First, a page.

After this come one or two longer stories, usually marked by more suspense and intensity throughout. We often use science fiction for this, having read the unsettling Inconstant Moon by Larry Niven4 and the mesmerizing Nightfall by Isaac Asimov,5 though we have also filled it with The Adventure of the Speckled Band by Arthur Conan Doyle.6 This year, I think I'm going to try M.R. James' Oh, Whistle and I'll Come To You, My Lad, 7 but I don't know; I might go track down a copy of Neil Gaiman's Smoke and Mirrors and pick out something. Also, we'll probably do The Cask of Amontillado by Edgar Allen Poe.
All this time there's usually some background music going, something atmospheric but not necessarily terrifying. But with the last thing we do, that changes a bit.
The last story is always H.P. Lovecraft's The Colour Out of Space. This may seem like an odd choice to end things with, as it is quite long, quite old, and very slow, not to mention full of obscure words and occasional weird, nigh-unintelligible rural speech approximations.8
However, what this story lacks in momentum it more than makes up for in slow-building, gut-wrenching horror; and it's the best kind of horror: the horror of the unknown. What exactly is at the back of the terrible events of the story is never made completely clear, as Lovecraft builds a series of increasingly unusual, unpleasant, and upsetting events into a mysterious, terrifying climax.
As we read the story, I put on the most unsettling ambient music I can scrounge up out of my archives, typically some William Basinksi and some music (called, improbably, "Pasibutbut") from Taiwan's native people that is really, really unnerving, at least to me. When the end finally arrives, and strange lights are flashing in the sky, the earth is trembling, and the trees are swaying in a wind from some other dimension, I put on the really weird stuff, take the story in hand, and read in my most wild-eyed, burning voice. People, including myself, tend to freak out. And it's great.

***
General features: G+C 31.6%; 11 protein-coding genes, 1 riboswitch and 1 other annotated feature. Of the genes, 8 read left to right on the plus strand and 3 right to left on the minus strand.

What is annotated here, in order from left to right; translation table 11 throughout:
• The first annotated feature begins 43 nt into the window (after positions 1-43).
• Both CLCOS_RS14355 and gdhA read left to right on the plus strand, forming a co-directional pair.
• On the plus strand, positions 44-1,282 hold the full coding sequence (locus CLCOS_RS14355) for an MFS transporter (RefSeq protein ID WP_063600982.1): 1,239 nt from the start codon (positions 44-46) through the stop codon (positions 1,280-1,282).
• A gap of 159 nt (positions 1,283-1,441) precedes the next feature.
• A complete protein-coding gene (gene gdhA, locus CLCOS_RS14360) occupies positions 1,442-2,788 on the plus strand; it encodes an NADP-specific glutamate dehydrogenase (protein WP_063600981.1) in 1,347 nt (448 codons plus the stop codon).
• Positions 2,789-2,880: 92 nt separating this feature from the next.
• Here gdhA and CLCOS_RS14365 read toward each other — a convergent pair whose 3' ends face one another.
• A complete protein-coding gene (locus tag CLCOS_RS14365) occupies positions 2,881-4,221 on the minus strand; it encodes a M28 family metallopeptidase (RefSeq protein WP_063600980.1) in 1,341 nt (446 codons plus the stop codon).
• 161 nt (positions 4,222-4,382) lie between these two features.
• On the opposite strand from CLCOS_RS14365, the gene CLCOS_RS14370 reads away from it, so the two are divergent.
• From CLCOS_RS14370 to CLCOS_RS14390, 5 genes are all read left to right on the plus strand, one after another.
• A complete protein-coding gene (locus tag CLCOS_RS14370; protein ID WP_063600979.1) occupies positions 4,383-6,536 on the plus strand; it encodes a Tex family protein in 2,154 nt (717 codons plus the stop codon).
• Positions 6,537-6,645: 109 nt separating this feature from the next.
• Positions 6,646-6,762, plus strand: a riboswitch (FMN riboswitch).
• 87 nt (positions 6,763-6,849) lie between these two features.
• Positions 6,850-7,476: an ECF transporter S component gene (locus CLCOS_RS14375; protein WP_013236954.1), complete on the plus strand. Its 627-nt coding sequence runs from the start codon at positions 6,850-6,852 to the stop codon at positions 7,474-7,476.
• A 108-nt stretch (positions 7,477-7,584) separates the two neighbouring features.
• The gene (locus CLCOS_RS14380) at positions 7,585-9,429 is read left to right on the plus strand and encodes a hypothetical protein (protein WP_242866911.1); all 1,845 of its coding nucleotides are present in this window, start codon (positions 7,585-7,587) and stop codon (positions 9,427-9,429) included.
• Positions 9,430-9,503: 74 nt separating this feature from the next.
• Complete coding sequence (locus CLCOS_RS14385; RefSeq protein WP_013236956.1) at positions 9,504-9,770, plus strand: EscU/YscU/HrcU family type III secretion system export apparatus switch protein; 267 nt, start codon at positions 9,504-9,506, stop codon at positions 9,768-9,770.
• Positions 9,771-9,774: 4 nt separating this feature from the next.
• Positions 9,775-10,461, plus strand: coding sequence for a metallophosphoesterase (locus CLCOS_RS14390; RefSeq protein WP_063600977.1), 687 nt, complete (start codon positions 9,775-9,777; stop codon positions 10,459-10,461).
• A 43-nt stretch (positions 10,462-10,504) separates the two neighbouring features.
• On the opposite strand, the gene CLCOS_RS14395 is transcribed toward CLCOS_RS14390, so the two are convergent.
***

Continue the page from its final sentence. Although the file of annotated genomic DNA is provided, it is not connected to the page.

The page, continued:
1. AKA "mud buddies," apparently.
2. A very brief story about a young man buying a love potion he doesn't understand the consequences of.
3. About a homeless man with a tattoo on his back done by a famous painter.
4. About a night when the moon is suddenly fiercely bright, indicating that the sun has expanded or flared, destroying the day side of earth, and that this likely is the narrator's last night, along with everyone else's.
5. About a place where night only happens once every several thousand years, causing madness among the planet's population and the destruction of civilizations.
6. A creepy Sherlock Holmes story about a mysterious death, a weird uncle with exotic pets, and a young woman stuck in a huge freaky old mansion.
7. About a dude who finds a whistle that summons a ghost.
8. E.g., "...it must a’ come in that stone . . . pizened the whole place . . . dun’t know what it wants . . . that round thing them men from the college dug outen the stone . . . they smashed it . . . it was that same colour . . . jest the same, like the flowers an’ plants . . . must a’ ben more of ’em . . . seeds . . . seeds . . . they growed . . . I seen it the fust time this week."